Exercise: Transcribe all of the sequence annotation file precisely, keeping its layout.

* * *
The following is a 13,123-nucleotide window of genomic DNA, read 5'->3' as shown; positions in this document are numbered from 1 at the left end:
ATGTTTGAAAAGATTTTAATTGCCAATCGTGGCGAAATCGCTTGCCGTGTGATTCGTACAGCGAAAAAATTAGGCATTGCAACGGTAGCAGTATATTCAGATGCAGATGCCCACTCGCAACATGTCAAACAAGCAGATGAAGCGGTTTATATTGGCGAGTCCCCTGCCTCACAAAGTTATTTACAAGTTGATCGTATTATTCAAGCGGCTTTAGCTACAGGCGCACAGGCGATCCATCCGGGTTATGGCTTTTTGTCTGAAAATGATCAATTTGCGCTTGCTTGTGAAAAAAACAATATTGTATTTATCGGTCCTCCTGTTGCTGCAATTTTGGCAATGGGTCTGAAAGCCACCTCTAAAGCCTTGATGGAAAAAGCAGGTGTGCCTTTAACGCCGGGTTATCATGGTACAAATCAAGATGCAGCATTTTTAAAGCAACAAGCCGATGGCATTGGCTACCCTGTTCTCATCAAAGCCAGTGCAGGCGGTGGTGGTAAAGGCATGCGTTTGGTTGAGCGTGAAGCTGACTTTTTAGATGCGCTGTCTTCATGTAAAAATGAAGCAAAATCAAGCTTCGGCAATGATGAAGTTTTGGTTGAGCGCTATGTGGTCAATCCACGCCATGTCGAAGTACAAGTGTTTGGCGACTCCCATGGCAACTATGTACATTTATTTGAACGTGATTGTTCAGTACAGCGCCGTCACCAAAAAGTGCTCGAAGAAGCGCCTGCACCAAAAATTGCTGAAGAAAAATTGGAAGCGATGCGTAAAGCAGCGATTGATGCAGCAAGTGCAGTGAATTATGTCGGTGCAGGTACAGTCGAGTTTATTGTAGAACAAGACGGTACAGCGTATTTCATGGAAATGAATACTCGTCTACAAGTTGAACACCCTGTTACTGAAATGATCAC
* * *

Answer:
The following is a 13,123-nucleotide window of genomic DNA, read 5'->3' as shown; positions in this document are numbered from 1 at the left end:
ATGTTTGAAAAGATTTTAATTGCCAATCGTGGCGAAATCGCTTGCCGTGTGATTCGTACAGCGAAAAAATTAGGCATTGCAACGGTAGCAGTATATTCAGATGCAGATGCCCACTCGCAACATGTCAAACAAGCAGATGAAGCGGTTTATATTGGCGAGTCCCCTGCCTCACAAAGTTATTTACAAGTTGATCGTATTATTCAAGCGGCTTTAGCTACAGGCGCACAGGCGATCCATCCGGGTTATGGCTTTTTGTCTGAAAATGATCAATTTGCGCTTGCTTGTGAAAAAAACAATATTGTATTTATCGGTCCTCCTGTTGCTGCAATTTTGGCAATGGGTCTGAAAGCCACCTCTAAAGCCTTGATGGAAAAAGCAGGTGTGCCTTTAACGCCGGGTTATCATGGTACAAATCAAGATGCAGCATTTTTAAAGCAACAAGCCGATGGCATTGGCTACCCTGTTCTCATCAAAGCCAGTGCAGGCGGTGGTGGTAAAGGCATGCGTTTGGTTGAGCGTGAAGCTGACTTTTTAGATGCGCTGTCTTCATGTAAAAATGAAGCAAAATCAAGCTTCGGCAATGATGAAGTTTTGGTTGAGCGCTATGTGGTCAATCCACGCCATGTCGAAGTACAAGTGTTTGGCGACTCCCATGGCAACTATGTACATTTATTTGAACGTGATTGTTCAGTACAGCGCCGTCACCAAAAAGTGCTCGAAGAAGCGCCTGCACCAAAAATTGCTGAAGAAAAATTGGAAGCGATGCGTAAAGCAGCGATTGATGCAGCAAGTGCAGTGAATTATGTCGGTGCAGGTACAGTCGAGTTTATTGTAGAACAAGACGGTACAGCGTATTTCATGGAAATGAATACTCGTCTACAAGTTGAACACCCTGTTACTGAAATGATCAC